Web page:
The case against the driver of deadly 2016 bus crash in Merced County has been put on hold while the 59-year-old Los Angeles man faces dozens of new sex crimes charges in an unrelated case in Southern California.
Mario David Vasquez has pleaded not guilty to four counts of vehicular manslaughter and other charges in connection with the bus crash outside Livingston nearly two years ago.
But Vasquez now faces even more serious criminal charges in Los Angeles County Superior Court where he has pleaded not guilty to sexually assaulting two children numerous times during a five-year period, authorities have said.
If convicted in Los Angeles, Vasquez faces about 300 years in prison, the LA County District Attorney's Office said.
Vasquez was arrested on March 13 and booked into a Los Angeles County jail on suspicion of eight counts of committing lewd acts and seven counts of having sex or sodomizing underage children, according to county jail records and a criminal complaint filed in Los Angeles County Superior Court.
The complaint alleges Vasquez committed sex crimes involving two girls, described in court records as younger than 14 and younger than 10. Court records indicate the allegations began as early as December 2007 and went on until at least June 2017.
In Merced County, Vasquez faces more than 14 years in prison, if convicted in connection with the bus crash, said Supervising Deputy District Attorney Nicole Silveira.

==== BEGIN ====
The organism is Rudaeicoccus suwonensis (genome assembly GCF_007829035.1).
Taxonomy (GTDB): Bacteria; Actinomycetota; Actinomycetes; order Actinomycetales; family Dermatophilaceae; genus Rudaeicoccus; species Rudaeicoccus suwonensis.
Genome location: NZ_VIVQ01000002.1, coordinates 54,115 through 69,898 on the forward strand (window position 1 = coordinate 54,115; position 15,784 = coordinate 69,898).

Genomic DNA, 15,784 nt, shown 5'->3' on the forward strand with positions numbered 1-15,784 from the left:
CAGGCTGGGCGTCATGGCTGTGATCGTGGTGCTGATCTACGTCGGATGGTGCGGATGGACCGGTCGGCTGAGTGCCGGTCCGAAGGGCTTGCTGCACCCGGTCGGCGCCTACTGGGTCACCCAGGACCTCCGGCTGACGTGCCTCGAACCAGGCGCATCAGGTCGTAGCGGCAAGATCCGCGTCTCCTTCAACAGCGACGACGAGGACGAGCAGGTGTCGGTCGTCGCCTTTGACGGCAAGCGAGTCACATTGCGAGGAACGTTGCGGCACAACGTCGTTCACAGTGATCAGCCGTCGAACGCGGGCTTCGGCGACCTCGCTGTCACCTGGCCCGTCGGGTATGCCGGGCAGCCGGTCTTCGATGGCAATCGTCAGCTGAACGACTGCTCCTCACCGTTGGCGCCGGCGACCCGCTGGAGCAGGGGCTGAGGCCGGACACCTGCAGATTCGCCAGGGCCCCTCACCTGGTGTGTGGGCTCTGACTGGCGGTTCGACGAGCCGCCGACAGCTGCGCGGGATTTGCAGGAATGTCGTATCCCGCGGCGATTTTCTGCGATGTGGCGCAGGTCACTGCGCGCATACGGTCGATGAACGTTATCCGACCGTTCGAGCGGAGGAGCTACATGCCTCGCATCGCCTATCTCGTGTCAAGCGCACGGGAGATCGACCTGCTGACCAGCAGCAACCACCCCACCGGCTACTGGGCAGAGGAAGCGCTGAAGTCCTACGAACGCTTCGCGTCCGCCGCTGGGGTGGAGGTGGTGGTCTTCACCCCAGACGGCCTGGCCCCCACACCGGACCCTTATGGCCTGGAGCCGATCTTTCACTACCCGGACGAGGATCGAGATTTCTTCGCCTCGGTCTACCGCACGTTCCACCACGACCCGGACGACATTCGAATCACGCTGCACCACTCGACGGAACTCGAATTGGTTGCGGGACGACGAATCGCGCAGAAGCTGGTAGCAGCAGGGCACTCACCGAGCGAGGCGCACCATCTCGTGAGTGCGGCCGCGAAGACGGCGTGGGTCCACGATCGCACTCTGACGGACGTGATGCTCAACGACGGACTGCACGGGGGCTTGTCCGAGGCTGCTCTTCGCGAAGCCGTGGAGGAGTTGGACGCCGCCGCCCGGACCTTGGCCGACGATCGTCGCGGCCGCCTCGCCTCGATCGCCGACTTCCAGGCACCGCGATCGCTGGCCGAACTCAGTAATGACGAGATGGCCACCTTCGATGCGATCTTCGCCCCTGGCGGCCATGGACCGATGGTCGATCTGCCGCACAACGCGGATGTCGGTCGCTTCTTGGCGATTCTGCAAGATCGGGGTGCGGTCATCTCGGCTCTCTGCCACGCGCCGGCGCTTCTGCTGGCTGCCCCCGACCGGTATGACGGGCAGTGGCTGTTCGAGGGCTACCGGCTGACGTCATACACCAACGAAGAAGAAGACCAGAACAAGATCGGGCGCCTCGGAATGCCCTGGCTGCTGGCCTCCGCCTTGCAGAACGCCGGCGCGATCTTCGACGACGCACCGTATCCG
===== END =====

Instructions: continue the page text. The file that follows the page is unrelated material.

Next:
Because Vazquez is being held in Los Angeles for the child sex crimes charges, a bench warrant for Vazquez was issued so he could return to Merced County after the Southern California case is resolved, Silveira said.
Vasquez was driving a white tour bus full of passengers when it was ripped nearly in half on Aug. 2, 2016, by a highway pole on Highway 99 south of Livingston, according to the California Highway Patrol.
The crash killed four passengers and injuring several others.
After the crash, Vasquez got off the bus and started yelling "It's not my fault, it's not my fault," before he stepped into traffic and was hit by a car, according to investigators' reports.
Survivors told authorities Vasquez rushed passengers on the bus at their departure points and was weaving through lanes between 70-80 mph before the crash. They also said Vazquez looked tired when they boarded.
Vasquez told authorities a mechanical issue caused the crash, but investigators said Vasquez was fatigued, causing him to make an unsafe turning movement that caused the crash. Vasquez also had been driving for about eight hours at the time of the crash, likely sleeping fewer than five hours before the shift, according to reports.
On Sept. 19, 2017, Vazquez pleaded not guilty to four counts of vehicular manslaughter and five counts of misdemeanor code violations, according to the Merced County District Attorney's Office. Vasquez was allowed to stay out of custody, but he was not allowed to drive and was required to surrender his passport.